Manuel Medina might say he's still weighing whether to run for San Antonio mayor, but he talks about his presence in the race with near certainty. He's already pledged a quarter million of his own dollars to the effort, held a big, public event earlier this month naming his campaign treasurer, and when he dishes public transportation policy, which he clearly wants to be his marquee issue, the Bexar County Democratic Party chairman says things like, "I want Manuel Medina to be considered the transportation mayor."
And, even though he hasn't "officially" announced his run (he promises that final decision could come sometime next week), it's clear who Medina considers his main competition at this point: District 8 Councilman Ron Nirenberg, who earlier this month became Mayor Ivy Taylor's first official challenger.
That's because Medina and Nirenberg will be likely be scrapping for the same slice of the electorate — the progressive, liberal and Democrat-leaning voters who fit squarely in the anti-Taylor camp. Both say they care about ethics reform at city hall, want greater transparency, and are either overtly critical or deeply skeptical of the city's near-billion-dollar Vista Ridge water pipeline project. Both lament that a largely working-class city the size of San Antonio has such a crummy public transportation system. Each delivers similarly fiery (if not vague) denouncements of the special interests guiding development and public policy at city hall.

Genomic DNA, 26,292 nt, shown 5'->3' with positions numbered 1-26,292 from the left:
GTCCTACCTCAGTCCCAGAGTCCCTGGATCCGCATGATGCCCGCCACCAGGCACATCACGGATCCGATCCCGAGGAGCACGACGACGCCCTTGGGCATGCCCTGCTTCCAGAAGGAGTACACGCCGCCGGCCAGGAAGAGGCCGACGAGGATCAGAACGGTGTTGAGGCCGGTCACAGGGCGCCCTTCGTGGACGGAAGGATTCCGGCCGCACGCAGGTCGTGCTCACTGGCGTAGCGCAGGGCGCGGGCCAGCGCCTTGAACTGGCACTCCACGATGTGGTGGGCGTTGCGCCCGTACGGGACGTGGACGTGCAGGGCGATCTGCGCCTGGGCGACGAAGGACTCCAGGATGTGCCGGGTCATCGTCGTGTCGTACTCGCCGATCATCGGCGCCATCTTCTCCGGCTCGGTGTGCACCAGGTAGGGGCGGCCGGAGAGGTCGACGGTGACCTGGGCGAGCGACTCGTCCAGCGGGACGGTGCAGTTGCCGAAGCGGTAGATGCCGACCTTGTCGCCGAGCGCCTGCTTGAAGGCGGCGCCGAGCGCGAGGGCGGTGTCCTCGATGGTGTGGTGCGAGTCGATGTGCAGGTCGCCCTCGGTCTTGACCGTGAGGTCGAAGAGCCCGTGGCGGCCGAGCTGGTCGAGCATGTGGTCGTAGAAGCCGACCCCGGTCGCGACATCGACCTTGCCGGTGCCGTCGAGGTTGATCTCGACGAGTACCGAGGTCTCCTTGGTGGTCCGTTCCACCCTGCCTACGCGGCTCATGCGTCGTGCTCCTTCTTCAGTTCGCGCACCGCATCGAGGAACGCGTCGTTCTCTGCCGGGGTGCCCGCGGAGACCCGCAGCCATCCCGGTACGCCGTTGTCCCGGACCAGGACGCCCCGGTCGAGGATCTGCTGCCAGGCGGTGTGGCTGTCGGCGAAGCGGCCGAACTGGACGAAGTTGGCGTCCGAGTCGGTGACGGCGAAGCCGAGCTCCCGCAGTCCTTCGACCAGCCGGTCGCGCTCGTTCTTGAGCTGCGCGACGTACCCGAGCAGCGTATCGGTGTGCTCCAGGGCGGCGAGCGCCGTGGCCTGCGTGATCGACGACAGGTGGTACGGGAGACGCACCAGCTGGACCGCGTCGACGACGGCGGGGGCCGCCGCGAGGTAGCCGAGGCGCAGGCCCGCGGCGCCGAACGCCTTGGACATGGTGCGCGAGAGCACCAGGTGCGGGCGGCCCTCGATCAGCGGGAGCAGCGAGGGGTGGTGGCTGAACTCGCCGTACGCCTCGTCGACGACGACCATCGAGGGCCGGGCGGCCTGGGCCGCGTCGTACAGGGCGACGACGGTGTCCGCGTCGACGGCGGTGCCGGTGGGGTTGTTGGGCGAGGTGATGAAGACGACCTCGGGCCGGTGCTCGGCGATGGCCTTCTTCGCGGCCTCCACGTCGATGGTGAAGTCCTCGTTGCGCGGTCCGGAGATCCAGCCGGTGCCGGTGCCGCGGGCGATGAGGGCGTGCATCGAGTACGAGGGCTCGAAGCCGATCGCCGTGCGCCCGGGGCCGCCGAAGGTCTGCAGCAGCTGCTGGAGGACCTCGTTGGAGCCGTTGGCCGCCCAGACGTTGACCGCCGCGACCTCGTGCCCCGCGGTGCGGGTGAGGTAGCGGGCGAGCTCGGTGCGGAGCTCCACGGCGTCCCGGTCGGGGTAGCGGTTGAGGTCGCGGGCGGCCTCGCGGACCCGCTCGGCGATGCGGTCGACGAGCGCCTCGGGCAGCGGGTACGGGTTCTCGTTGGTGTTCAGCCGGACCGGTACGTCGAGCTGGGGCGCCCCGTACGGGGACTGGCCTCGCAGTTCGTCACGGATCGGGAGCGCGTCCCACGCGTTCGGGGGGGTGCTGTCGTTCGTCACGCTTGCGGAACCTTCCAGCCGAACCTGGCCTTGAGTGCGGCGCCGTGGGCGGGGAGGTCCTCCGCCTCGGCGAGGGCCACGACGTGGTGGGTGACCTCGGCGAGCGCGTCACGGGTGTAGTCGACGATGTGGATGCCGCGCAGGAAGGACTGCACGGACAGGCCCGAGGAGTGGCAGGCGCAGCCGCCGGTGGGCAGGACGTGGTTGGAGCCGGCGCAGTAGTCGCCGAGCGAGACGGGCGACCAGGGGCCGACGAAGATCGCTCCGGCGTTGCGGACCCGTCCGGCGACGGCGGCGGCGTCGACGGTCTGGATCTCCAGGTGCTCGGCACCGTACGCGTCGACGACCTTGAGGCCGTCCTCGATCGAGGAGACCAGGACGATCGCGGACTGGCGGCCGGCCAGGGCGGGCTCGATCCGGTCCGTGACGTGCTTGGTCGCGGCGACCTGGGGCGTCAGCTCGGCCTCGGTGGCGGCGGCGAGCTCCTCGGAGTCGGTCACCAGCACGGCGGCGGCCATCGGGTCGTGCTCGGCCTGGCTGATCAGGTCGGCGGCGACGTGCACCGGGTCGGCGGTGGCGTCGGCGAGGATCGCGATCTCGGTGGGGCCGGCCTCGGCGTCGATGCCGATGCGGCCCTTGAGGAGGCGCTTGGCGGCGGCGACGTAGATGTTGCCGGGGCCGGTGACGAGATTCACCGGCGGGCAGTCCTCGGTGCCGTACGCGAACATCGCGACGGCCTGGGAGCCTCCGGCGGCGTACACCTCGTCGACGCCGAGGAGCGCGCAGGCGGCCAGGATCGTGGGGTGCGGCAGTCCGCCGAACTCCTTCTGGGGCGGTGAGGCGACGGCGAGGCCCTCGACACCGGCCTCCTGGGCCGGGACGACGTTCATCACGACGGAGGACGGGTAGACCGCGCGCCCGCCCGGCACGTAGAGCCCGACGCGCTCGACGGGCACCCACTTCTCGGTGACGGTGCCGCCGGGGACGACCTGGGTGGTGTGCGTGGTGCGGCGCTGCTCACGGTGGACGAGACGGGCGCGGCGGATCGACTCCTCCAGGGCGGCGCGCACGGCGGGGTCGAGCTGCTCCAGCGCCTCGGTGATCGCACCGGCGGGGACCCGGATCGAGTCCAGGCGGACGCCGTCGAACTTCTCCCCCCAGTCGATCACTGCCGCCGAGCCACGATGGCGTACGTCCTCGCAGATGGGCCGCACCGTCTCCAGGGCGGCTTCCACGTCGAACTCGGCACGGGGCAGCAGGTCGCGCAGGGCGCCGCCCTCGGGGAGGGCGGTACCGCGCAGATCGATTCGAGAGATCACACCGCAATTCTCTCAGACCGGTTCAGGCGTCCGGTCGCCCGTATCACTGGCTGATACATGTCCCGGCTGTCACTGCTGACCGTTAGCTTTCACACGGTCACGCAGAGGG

To be fair, Medina is quick to say "this isn't a partisan election" (which, is technically true; mayoral candidates don't run with party affiliation). He just quickly follows it up with a barrage of plainly partisan political appeals. "The truth of the matter is Ivy Taylor has aligned herself with the far right of San Antonio, and Ron Nirenberg has never voted in a Democratic primary in his life," he told us. So much for nonpartisan.
Many have already pointed out the spoiler effect
Medina could have on the race, potentially leading to a repeat of the last mayoral election when two former Democrat state lawmakers jumped in, split the anti-Taylor vote, and triggered a runoff that Taylor ultimately won.
Medina's response? "Everyone should stop drinking the Kool-Aid." He insists Nirenberg's support among progressives and liberals is overblown, and that he could lock in and turn out the vote in the Democratic strongholds of the west and south sides. "There's only one Democrat in this race, only one true progressive and that's why from day one Manuel Medina has been considered a serious candidate," he says. (As Brian Chasnoff notes today
, Medina likes to refer to himself in the third person – a lot.)
"At the end of the day, Ron's a centrist," Medina says. "Why pick a centrist who’s going to be forced to carry your progressive values when there is one who has been the champion of those public values for years?" Sounds an awful lot like a pre-runoff primary in a supposedly nonpartisan race.